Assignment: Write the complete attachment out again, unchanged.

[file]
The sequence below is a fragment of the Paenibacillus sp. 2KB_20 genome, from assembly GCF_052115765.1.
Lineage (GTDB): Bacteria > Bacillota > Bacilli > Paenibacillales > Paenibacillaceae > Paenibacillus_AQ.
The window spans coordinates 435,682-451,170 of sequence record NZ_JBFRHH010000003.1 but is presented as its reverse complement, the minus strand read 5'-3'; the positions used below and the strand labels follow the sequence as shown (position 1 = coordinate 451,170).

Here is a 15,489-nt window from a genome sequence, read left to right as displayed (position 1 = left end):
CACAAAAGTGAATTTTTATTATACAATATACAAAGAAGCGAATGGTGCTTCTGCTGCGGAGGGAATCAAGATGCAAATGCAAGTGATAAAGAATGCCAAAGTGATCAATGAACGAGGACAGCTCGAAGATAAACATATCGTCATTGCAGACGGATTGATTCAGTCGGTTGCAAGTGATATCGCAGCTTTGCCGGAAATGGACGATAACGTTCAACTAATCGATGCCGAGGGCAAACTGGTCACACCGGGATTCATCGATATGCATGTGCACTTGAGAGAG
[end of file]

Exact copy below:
The sequence below is a fragment of the Paenibacillus sp. 2KB_20 genome, from assembly GCF_052115765.1.
Lineage (GTDB): Bacteria > Bacillota > Bacilli > Paenibacillales > Paenibacillaceae > Paenibacillus_AQ.
The window spans coordinates 435,682-451,170 of sequence record NZ_JBFRHH010000003.1 but is presented as its reverse complement, the minus strand read 5'-3'; the positions used below and the strand labels follow the sequence as shown (position 1 = coordinate 451,170).

Here is a 15,489-nt window from a genome sequence, read left to right as displayed (position 1 = left end):
CACAAAAGTGAATTTTTATTATACAATATACAAAGAAGCGAATGGTGCTTCTGCTGCGGAGGGAATCAAGATGCAAATGCAAGTGATAAAGAATGCCAAAGTGATCAATGAACGAGGACAGCTCGAAGATAAACATATCGTCATTGCAGACGGATTGATTCAGTCGGTTGCAAGTGATATCGCAGCTTTGCCGGAAATGGACGATAACGTTCAACTAATCGATGCCGAGGGCAAACTGGTCACACCGGGATTCATCGATATGCATGTGCACTTGAGAGAG